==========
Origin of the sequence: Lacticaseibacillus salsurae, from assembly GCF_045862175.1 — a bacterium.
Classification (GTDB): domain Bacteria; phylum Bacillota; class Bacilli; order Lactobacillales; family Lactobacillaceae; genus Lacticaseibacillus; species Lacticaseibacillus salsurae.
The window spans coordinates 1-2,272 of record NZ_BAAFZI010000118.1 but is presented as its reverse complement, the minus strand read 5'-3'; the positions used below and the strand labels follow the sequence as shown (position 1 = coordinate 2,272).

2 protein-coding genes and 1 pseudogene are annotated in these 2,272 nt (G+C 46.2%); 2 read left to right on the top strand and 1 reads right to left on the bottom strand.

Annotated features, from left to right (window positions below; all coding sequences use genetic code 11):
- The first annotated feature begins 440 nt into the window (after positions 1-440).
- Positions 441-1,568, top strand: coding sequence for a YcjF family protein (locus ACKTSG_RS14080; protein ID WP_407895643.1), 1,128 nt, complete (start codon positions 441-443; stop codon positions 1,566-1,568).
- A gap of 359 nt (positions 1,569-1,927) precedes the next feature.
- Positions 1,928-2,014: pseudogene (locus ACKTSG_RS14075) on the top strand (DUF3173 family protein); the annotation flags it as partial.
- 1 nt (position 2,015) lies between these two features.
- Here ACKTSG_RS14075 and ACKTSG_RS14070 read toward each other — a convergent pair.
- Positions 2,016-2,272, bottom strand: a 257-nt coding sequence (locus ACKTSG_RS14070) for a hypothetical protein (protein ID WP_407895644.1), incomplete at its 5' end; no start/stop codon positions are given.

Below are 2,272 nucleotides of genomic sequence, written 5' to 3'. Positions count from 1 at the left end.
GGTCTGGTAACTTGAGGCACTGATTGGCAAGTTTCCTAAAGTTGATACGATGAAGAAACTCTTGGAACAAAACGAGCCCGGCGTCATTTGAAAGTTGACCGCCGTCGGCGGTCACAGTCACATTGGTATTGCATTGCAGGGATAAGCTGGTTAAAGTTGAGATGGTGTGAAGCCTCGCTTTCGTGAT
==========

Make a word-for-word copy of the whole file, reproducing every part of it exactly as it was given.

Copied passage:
Origin of the sequence: Lacticaseibacillus salsurae, from assembly GCF_045862175.1 — a bacterium.
Classification (GTDB): domain Bacteria; phylum Bacillota; class Bacilli; order Lactobacillales; family Lactobacillaceae; genus Lacticaseibacillus; species Lacticaseibacillus salsurae.
The window spans coordinates 1-2,272 of record NZ_BAAFZI010000118.1 but is presented as its reverse complement, the minus strand read 5'-3'; the positions used below and the strand labels follow the sequence as shown (position 1 = coordinate 2,272).

2 protein-coding genes and 1 pseudogene are annotated in these 2,272 nt (G+C 46.2%); 2 read left to right on the top strand and 1 reads right to left on the bottom strand.

Annotated features, from left to right (window positions below; all coding sequences use genetic code 11):
- The first annotated feature begins 440 nt into the window (after positions 1-440).
- Positions 441-1,568, top strand: coding sequence for a YcjF family protein (locus ACKTSG_RS14080; protein ID WP_407895643.1), 1,128 nt, complete (start codon positions 441-443; stop codon positions 1,566-1,568).
- A gap of 359 nt (positions 1,569-1,927) precedes the next feature.
- Positions 1,928-2,014: pseudogene (locus ACKTSG_RS14075) on the top strand (DUF3173 family protein); the annotation flags it as partial.
- 1 nt (position 2,015) lies between these two features.
- Here ACKTSG_RS14075 and ACKTSG_RS14070 read toward each other — a convergent pair.
- Positions 2,016-2,272, bottom strand: a 257-nt coding sequence (locus ACKTSG_RS14070) for a hypothetical protein (protein ID WP_407895644.1), incomplete at its 5' end; no start/stop codon positions are given.

Below are 2,272 nucleotides of genomic sequence, written 5' to 3'. Positions count from 1 at the left end.
GGTCTGGTAACTTGAGGCACTGATTGGCAAGTTTCCTAAAGTTGATACGATGAAGAAACTCTTGGAACAAAACGAGCCCGGCGTCATTTGAAAGTTGACCGCCGTCGGCGGTCACAGTCACATTGGTATTGCATTGCAGGGATAAGCTGGTTAAAGTTGAGATGGTGTGAAGCCTCGCTTTCGTGAT